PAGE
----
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Old 02-10-2011, 08:29 PM   #1
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I have not been adjusting my ph for sparging and have been getting about 70% efficiencies on my first 2 all grain batches. I see that some people acidify their sparge water, but I wasn't sure how to do it. I also read that John Palmer said somewhere that if your total alkalinity is less than 100 ppm you should be ok without treating sparge water at all. My water is fairly soft. Ca 25 , Mg 6, Total alkalinity 107, Na 25, Cl 19, Sulfate 11, ph 7.5. So I'm not quite sure if I should do anything or not. I am making a barleywine on Sunday with SRM 18, and small amounts of special B, caramel and chocolate malts. Any ideas one what water additions I should make and sparge additions as well?


 
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Old 02-11-2011, 04:13 PM   #2
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The best advice I ever got on water treatment is, Don't futz with it if you don't understand it. Check out the stickies in the science forum for more information or the water chapter in Palmer's book, but until you have a pretty good grip on this stuff my hunch is that any interventions you try to make will yield disappointing results.

 
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Old 02-11-2011, 04:27 PM   #3
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+1 It's not that hard to understand once you wrap your mind around it, but if you don't understand it, you are probably doing more harm than good.

you water chemistry is going to depend a lot on the SRM of the beer you are trying to make. Acidity is modified by the dark grains used to brew darker beers. Very alkaline water is assisted by the acids contained within the roasted malts, but lightly alkaline water is ruined by those malts, so lighter grains are more successful.

Unless you are brewing very pale, or very dark beers, most water is "fine" for most brewing. There are plenty of other factors that can influence your beer more. But if you have reached the point where you feel you are ready to play with water and maybe take your beer to that next small step above "just really pretty good", then study up. Try out the EZ-Calcuator spreadsheet and see how adjusting different amounts of water and minerals and acids can affect the mash and the final flavor of a beer.'

And for what it's worth, I generally don't treat my sparge water. I treat my mash water only and call it good. But I think my alkalinity is like 186 off the top of my head.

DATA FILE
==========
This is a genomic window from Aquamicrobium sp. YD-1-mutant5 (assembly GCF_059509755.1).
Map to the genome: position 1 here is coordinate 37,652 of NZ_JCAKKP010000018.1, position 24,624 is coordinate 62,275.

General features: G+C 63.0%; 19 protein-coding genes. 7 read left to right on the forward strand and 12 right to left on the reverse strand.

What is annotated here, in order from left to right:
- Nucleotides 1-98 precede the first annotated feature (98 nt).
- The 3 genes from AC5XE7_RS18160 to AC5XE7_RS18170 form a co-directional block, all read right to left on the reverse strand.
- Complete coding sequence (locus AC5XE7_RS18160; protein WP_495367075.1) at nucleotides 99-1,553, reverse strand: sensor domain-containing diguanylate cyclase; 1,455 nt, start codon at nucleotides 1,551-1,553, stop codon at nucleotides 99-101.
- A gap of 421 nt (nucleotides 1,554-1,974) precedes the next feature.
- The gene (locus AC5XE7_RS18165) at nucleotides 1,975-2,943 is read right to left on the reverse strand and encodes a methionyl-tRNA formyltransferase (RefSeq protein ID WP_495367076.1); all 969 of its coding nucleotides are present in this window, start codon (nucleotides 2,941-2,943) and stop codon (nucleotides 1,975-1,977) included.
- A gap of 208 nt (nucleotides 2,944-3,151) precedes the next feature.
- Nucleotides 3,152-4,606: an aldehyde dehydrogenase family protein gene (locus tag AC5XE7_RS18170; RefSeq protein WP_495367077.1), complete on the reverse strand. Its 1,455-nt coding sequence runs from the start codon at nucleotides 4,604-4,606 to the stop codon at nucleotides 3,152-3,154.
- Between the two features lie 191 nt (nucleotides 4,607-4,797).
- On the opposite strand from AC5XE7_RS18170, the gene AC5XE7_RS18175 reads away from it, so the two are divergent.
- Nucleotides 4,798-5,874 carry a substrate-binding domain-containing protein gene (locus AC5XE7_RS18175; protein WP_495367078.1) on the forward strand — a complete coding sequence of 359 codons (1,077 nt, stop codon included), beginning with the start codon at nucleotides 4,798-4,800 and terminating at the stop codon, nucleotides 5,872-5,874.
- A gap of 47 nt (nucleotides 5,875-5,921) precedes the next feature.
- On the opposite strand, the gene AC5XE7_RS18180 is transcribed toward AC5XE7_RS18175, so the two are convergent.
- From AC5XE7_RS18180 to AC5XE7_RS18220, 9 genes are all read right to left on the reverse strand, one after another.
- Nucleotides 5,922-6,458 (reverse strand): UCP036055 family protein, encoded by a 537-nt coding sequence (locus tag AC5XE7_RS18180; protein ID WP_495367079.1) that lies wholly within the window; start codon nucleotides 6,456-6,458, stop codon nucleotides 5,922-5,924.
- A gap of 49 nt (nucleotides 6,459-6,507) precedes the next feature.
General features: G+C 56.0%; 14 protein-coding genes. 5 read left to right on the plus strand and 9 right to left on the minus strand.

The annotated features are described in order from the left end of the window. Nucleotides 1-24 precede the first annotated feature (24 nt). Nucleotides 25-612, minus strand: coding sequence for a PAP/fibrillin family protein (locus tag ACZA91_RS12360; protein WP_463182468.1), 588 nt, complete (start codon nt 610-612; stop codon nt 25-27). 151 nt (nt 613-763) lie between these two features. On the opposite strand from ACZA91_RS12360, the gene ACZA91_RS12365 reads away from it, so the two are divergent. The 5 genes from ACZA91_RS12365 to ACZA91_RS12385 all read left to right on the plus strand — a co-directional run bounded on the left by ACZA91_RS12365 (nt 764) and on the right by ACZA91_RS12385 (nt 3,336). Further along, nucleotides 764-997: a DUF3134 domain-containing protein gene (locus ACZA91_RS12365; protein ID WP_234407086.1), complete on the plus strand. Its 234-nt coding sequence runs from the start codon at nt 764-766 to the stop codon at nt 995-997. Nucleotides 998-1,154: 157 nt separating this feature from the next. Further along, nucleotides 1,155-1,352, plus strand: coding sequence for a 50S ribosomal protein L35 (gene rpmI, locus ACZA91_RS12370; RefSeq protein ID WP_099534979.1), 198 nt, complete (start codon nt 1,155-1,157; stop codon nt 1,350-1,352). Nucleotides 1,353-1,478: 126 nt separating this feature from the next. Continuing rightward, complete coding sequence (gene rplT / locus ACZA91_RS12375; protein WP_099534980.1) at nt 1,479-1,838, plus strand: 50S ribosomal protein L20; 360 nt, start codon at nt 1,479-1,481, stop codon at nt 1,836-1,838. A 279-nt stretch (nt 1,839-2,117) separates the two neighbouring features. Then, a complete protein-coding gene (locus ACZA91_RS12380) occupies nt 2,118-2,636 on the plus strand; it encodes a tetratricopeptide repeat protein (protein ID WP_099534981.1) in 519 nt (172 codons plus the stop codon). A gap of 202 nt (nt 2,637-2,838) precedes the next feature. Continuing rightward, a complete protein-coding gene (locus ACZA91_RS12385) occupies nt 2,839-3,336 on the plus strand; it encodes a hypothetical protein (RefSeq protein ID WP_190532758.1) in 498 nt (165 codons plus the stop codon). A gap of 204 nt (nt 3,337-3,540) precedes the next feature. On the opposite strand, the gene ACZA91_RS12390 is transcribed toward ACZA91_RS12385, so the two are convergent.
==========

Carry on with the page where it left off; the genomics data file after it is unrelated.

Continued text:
But just to restate for clarity, your water additions will depend on your water AND the beer style you are shooting for. Also note that Palmer and JZ recommend paying attention to the Chloride/Sulfite RATIO depending on the level of bitterness you are looking for too.

 
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Old 02-11-2011, 06:28 PM   #4
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Quote:
Originally Posted by MalFet View Post
The best advice I ever got on water treatment is, Don't futz with it if you don't understand it. Check out the stickies in the science forum for more information or the water chapter in Palmer's book, but until you have a pretty good grip on this stuff my hunch is that any interventions you try to make will yield disappointing results.
+1 Just like all-grain, water chemistry is a topic that you have to read over and over and then eventually it will click for you.

Also, I like it when MalFet gives advice because his avatar makes him seem smarter and more "official."

 
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Old 02-11-2011, 06:35 PM   #5
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Quote:
Originally Posted by kanzimonson View Post
Also, I like it when MalFet gives advice because his avatar makes him seem smarter and more "official."


For what it's worth, that's C.S. Peirce, who was a well known coke addict, perpetually unemployed, and probably mentally ill.

 
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Old 02-11-2011, 06:36 PM   #6
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Quote:
Originally Posted by MalFet View Post


For what it's worth, that's C.S. Peirce, who was a well known coke addict.
You are a terrible man and I will not listen to you anymore.

 
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Old 02-11-2011, 06:57 PM   #7
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Quote:
Originally Posted by MalFet View Post


For what it's worth, that's C.S. Peirce, who was a well known coke addict, perpetually unemployed, and probably mentally ill.
And brilliant, and his beard is really cool....

 
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Old 02-11-2011, 07:00 PM   #8
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And brilliant, and his beard is really cool....
...also true

 
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